Jewish Writers Blast Israel, US And Turkey for Denying Genocide

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By Harut Sassounian
Publisher, The California Courier
September 16, 2004

The Turkish government spends millions of dollars to deny the Armenian Genocide. Yet, despite such intense Turkish efforts, and sometimes because of them, the Genocide is becoming more widely known to the world. Scores of countries and international organizations have officially acknowledged it in recent years. The international media frequently refers to the Armenian Genocide.

Despite the Israeli government's shameful support for Turkish revisionism, Jewish scholars and commentators have played a major role in reaffirming the facts of the Armenian Genocide. In recent weeks, two more Jewish writers have published very important articles on this issue.

Hillel Halkin, an Israel-based author, in an article published in the August 17 issue of The New York Sun, castigated the "Republican congressional leadership and the Department of State" for opposing congressional resolutions "that do nothing more than express official American acknowledgment of the pre-meditated murder, mostly in 1915, of an estimated 1 to 1.5 million Armenians by the armies of the Ottoman Empire." He asserts: "this murder is a well-documented episode that only the rare pro-Turkish historian bothers to challenge these days."

Halkin points out that the Turkish government "for decades has conducted a concerted campaign to deny that the Armenian Genocide took place. To this day, what happened to the Armenians in World War I is a banned subject in Turkey." The writer describes as "utterly absurd" Turkey's systematic efforts "to censor its own history as if it were an article in a Stalinist encyclopedia." He suggests that "far from bringing shame on them, a frank admission of what their armies did to a helpless population nearly a century ago would only rebound to the Turks' credit. Just think of the esteem that the German Federal Republic, in the years after World War II, earned in the world by its honest confronting of the Holocaust."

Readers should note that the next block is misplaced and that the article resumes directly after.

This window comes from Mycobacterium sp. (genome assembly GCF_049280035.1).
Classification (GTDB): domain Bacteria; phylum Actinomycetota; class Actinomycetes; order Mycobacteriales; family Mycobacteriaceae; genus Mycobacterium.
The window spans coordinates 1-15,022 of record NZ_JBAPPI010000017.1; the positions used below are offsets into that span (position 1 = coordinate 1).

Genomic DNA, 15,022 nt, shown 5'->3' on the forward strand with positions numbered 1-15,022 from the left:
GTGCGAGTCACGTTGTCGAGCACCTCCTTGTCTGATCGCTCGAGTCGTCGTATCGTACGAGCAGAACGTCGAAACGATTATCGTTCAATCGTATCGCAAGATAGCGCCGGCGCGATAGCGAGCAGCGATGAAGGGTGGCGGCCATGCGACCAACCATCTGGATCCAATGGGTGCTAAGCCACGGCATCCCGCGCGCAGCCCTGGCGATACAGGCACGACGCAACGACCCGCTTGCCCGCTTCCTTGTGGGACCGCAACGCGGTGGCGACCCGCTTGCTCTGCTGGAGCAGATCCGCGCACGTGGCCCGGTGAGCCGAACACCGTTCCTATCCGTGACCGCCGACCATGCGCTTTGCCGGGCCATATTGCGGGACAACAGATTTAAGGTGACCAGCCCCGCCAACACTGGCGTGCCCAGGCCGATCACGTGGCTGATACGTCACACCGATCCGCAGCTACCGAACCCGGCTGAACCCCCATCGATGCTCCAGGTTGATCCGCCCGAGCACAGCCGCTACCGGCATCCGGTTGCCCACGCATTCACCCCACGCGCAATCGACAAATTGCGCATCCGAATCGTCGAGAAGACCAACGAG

The Turks, Halkin writes, have threatened other countries "with dire consequences should they acknowledge the Armenian Genocide. Although some governments stood up to such intimidation (most notably France which officially recognized the Armenian Genocide in 2001), others have caved into it. One of the saddest cases in this respect, apart from America, has been that of Israel, where programs on what happened to the Armenians have even been barred from state television."

Halkin describes as "pathetic" those countries that have "yielded to Turkish pressure on this issue." He wonders: "What exactly is the Bush administration afraid of?" He correctly points out that should the US Congress adopt a resolution recognizing the Armenian Genocide, the Turks would just "splutter and get over it, which is exactly what they did three years ago vis-à-vis France."

Halkin blasts the Israeli foreign ministry for being "chock-full of fearful bureaucrats needlessly anxious about jeopardizing their country's good ties with Turkey." He accuses both the Israeli government and "some Jewish lobbies in America," for having "collaborated shamefully with the Turks on the Armenian issue."

Halkin concludes his powerful article by pointing out that since the "Jewish State does not recognize" the Armenian Genocide "for reasons of realpolitik," the Jews should then stop blaming other countries that for their own reasons of realpolitik did not lift a finger while the Nazis were slaughtering the Jews!

A second important article, written by Israeli attorney Nir Eisikovits, appeared in the September 1, 2004 issue of "In the National Interest," an online weekly published jointly by The National Interest magazine and The Nixon Center.

The writer points out that Israel's denial of the Armenian Genocide is based on two considerations: the belief in the "uniqueness" of the Holocaust, and Israel's self-perceived strategic interests or "realpolitik."

Eisikovits considers the first argument "both morally warped and empirically unfounded." By asserting that "Jews do not have a monopoly on pain," he emphatically states: "Jews cannot, simultaneously, attack those who deny the Holocaust and assist others who deny the Armenian Genocide." The writer also points out that the Cambodian and Rwandan genocides have not in any way diminished the Nazi atrocities.

As for the considerations of "realpolitik," Eisikovits sadly concludes that Israel's appeasement of Turkey "does not seem to be working."

Recalling that Prime Minister Recep Tayyip Erdogan recently accused Israel of "state terrorism," he concludes that Israel has apparently sold its "moral integrity in vain." He also argues: "Realism in international affairs, with all its merits, must be subordinate to a nation's most basic principles rather than dictate them." By refusing to recognize other cases of genocide, "Israel would have undermined the main reason for its own existence," Halkin states.

The courageous positions taken by these righteous Jewish writers, combined with all other efforts by Armenians and non-Armenians worldwide would eventually force the governments of the United States and Israel to stop parroting the lies and start telling the truth on the Armenian Genocide.